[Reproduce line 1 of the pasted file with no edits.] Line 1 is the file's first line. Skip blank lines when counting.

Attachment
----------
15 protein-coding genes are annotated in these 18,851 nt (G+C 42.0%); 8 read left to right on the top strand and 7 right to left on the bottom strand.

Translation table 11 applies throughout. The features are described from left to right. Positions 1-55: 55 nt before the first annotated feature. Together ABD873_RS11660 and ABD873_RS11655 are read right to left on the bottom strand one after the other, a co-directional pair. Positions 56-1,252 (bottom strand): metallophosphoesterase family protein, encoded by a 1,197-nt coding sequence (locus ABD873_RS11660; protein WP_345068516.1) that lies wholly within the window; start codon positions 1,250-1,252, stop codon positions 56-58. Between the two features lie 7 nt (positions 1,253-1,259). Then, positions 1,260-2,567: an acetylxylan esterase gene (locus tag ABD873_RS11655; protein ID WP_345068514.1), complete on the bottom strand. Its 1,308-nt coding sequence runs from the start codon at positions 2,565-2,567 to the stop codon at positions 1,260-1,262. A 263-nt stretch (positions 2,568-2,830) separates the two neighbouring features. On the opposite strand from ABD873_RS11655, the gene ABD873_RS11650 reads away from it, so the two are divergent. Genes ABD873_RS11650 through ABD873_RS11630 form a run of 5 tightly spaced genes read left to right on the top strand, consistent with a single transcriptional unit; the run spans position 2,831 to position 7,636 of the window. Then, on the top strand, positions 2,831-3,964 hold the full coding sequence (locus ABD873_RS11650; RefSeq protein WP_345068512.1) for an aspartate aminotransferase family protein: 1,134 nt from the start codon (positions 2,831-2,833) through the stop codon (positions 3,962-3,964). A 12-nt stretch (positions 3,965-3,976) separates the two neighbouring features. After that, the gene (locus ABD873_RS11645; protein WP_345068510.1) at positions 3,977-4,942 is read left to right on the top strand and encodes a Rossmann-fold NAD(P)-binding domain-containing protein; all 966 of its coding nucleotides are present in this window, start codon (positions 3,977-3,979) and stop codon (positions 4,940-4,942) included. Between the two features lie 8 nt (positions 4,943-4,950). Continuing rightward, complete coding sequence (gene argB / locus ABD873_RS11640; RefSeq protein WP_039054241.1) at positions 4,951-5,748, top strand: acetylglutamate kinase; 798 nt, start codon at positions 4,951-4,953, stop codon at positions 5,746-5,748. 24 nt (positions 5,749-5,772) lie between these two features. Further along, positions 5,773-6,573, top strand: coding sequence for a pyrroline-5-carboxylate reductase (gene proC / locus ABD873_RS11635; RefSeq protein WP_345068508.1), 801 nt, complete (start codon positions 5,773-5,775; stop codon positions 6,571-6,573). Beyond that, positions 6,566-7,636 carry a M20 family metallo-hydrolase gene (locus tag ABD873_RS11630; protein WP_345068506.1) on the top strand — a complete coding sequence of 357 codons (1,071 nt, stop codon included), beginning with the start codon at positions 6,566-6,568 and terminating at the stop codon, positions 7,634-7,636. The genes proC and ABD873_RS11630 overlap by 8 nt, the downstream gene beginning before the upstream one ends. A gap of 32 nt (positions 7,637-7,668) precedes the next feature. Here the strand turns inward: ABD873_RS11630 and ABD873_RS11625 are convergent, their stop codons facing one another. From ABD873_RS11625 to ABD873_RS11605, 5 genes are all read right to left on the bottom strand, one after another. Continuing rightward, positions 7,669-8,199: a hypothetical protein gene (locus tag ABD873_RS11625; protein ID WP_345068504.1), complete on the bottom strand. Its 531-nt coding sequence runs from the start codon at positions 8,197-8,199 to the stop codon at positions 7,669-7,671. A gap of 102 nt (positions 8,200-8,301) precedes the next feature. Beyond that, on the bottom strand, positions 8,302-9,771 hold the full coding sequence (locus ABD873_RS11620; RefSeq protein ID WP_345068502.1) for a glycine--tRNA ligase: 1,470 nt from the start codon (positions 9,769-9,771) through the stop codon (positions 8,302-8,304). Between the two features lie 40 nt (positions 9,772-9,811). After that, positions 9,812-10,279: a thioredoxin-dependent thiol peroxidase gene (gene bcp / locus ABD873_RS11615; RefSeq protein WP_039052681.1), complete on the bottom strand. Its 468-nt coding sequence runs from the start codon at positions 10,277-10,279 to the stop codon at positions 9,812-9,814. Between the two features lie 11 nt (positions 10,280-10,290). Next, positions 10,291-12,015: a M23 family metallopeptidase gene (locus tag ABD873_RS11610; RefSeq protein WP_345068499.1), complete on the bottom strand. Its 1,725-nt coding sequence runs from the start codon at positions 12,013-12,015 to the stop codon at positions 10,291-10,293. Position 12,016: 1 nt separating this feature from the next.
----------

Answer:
15 protein-coding genes are annotated in these 18,851 nt (G+C 42.0%); 8 read left to right on the top strand and 7 right to left on the bottom strand.